“In the words of greeting addressed to several young Russian Catholics a few days ago, as is clear from the context in which he pronounced them, the Pope intended to encourage young people to preserve and promote what is positive in Russia’s great cultural and spiritual heritage, and certainly not to exalt imperialistic logics and governmental personalities, cited to indicate certain historical periods of reference.”
Matteo Bruni, the Director of the Holy See Press Office, made that clarification on Tuesday regarding the words spoken by Pope Francis at the end of a virtual meeting on 25 August with participants in the Russian Youth Day that had opened three days earlier in St Petersburg.
To the young people gathered in the Russian city’s St. Catherine’s Basilica, the Pope, after reiterating the invitation to be “sowers of seeds of reconciliation”, asked them to never forget their “heritage”.
He then referred to ‘great Russia’ and its cultural history, and cited Peter the Great and Catherine II.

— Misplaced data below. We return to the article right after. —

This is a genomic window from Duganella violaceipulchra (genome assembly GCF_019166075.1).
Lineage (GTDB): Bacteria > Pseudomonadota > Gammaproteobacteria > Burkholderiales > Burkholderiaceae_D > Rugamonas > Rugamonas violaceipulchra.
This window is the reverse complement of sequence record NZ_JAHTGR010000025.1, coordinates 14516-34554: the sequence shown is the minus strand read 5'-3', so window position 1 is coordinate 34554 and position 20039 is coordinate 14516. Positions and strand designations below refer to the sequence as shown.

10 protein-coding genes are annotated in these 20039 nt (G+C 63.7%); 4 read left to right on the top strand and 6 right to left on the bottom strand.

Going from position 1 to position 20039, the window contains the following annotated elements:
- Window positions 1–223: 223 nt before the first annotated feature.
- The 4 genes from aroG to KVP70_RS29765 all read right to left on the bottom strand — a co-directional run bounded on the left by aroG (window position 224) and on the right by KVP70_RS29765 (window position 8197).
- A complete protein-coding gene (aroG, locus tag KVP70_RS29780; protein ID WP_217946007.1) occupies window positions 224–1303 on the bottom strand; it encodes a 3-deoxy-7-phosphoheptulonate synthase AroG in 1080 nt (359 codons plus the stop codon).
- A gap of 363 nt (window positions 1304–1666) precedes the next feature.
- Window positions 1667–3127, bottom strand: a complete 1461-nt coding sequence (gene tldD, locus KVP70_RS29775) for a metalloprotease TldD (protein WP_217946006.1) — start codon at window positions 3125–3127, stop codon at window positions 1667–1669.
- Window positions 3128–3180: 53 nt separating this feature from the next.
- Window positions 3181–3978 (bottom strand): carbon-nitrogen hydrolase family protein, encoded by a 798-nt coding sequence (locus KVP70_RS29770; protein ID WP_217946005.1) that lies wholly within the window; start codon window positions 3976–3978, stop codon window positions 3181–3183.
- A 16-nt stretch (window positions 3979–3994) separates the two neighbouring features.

The Pope’s words – published on the website of the Church of the Mother of God in Moscow – provoked several protests from Ukraine, which criticised the Pope’s greeting as an encouragement of imperialist ideas.
A reaction from Major Archbishop Sviatoslav Shevchuk, head of the Ukrainian Greek Catholic Church, followed a few hours later.
The Nunciature in Kyiv, however, rejected all interpretations, stating that Pope Francis “is a convinced opponent and critic of any form of imperialism or colonialism, in all peoples and situations. The words of the Roman Pontiff, pronounced on 25 August, should also be interpreted in this same key.”